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Given a smooth manifold $M$, we define the differentiable structure on $TM$ in the usual way.

I would like to know examples of two smooth manifolds which are non-diffeomorphic, but their tangent bundles are.

Which is the smallest dimension in which one can find such examples?

What if I ask the same question for $k$ pairwise non-diffeomorphic manifolds?

Can we have $k=\infty$?

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4 Answers 4

up vote 34 down vote accepted

Here are examples of non-diffeomorphic closed manifolds with diffeomorphic tangent bundles:

  1. 3-dimensional lens spaces have trivial tangent bundles, which are diffeomorphic if and only if the lens spaces are homotopy equivalent, e.g. $L(7,1)$, $L(7,2)$ are not homeomorphic, but their tangent bundles are diffeomorphic. This follows from proofs in [Milnor, John, Two complexes which are homeomorphic but combinatorially distinct. Ann. of Math. (2) 74 1961 575--590].

  2. Tangent bundle to any exotic $n$-sphere is diffeomorphic to $TS^n$ as proved in [De Sapio, Rodolfo, Disc and sphere bundles over homotopy spheres, Math. Z. 107 1968 232--236].

  3. In dimensions $n\ge 5$ one can attack this question via surgery theory. For example, let $f:N\to M$ be a homotopy equivalence of closed $n$-manifolds that has trivial normal invariant (which is a bit more than requiring that $f$ preserves stable tangent bundle). Multiply $f$ by the identity map of $(D^n, S^{n-1})$, where $D^n$ is the closed $n$-disk. Then Wall's $\pi-\pi$ theorem implies that $M\times D^n$ and $N\times D^n$ are diffeomorphic, so if tangent bundles of $M, N$ are trivial, this gives manifolds with diffeomorphic tangent bundles.

  4. To illustrate the method in 3, here is a particular example of infinitely many non-homeomorphic closed manifolds with diffeomorphic tangent bundles. Fix any closed $(4r-1)$-manifold $M$ where $r\ge 2$ such that $TM$ is stably trivial and $\pi_1(M)$ has (nontrivial) elements of finite order. Then results of Chang-Weinberger imply that there are infinitely many closed $n$-manifolds $M_i$ that are simply-homotopy equivalent to $M$ and such that the tangent bundles $TM_i$ are all diffeomorphic (I am not quite sure how to get them be diffeomorphic to $M\times\mathbb R^n$ even though this should be possible). I know how to deduce this from [On invariants of Hirzebruch and Cheeger-Gromov, Geom. Topol. 7 (2003), 311--319].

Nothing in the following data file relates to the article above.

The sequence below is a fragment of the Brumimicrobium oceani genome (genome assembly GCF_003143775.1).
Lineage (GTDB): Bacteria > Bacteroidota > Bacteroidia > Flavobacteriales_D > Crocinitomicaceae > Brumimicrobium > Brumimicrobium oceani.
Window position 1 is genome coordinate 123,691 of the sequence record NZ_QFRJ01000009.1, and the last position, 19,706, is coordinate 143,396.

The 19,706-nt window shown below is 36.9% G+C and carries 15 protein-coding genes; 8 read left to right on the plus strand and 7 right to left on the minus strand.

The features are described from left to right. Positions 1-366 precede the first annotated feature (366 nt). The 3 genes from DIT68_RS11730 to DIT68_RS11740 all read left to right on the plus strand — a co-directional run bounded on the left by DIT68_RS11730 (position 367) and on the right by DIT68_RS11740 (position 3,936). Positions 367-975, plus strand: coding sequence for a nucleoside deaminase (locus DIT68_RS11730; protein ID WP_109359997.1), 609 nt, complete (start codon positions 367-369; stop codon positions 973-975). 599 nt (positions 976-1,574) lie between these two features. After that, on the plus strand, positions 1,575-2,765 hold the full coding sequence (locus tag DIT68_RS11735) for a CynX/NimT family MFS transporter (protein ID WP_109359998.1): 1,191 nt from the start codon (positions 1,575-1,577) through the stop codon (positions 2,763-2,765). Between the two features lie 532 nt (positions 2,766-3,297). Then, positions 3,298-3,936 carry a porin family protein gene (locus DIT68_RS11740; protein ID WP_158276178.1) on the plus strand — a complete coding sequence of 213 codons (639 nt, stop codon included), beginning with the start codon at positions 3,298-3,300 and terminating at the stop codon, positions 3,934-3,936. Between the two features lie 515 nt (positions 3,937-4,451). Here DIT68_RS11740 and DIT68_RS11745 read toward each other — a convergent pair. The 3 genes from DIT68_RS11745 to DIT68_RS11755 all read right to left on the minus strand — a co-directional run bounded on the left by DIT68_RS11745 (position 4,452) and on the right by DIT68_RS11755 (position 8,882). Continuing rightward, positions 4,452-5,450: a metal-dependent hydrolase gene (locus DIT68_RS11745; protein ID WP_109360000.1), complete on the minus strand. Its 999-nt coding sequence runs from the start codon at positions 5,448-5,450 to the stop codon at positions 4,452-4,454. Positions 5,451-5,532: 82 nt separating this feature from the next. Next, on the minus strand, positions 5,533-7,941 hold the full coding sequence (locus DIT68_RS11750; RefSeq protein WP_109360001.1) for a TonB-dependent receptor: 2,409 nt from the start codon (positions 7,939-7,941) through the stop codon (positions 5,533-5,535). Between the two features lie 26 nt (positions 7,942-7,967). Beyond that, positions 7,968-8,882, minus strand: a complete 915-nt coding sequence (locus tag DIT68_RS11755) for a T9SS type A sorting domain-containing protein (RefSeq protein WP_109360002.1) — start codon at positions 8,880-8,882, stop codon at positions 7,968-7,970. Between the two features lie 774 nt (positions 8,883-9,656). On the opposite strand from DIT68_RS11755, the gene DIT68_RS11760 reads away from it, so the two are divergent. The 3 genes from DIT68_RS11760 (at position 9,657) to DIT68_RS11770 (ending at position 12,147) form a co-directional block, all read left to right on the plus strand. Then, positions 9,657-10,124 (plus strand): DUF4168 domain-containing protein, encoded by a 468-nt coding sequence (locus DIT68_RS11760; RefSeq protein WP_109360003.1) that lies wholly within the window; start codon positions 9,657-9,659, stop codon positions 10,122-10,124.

5. I have been thinking extensively of related issues, so you might want to look at my papers at arxiv, e.g. this one.

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These examples are great! Do you know any examples of non-homeomorphic closed manifolds whose tangent bundles are *non*trivial and diffeomorphic? –  Tom Church Jul 13 '10 at 17:16
    
@Tom, I think example 4 works even when the tangent bundle to $M$ is not stably trivial. The conclusion will be that there are infinitely many manifolds $M_i$ in the simple homotopy type of $M$ that all $M_i$'s have diffeomorphic tangent bundles. I am not sure how to get them diffeomorphic to $TM$ though (in fact, this may be a hasty claim in my original answer , so I will edit it accordingly). Also in example 2 most bundles are nontrivial I think (as spheres are only parallelizable in dimensions 1, 3, 7). –  Igor Belegradek Jul 13 '10 at 18:30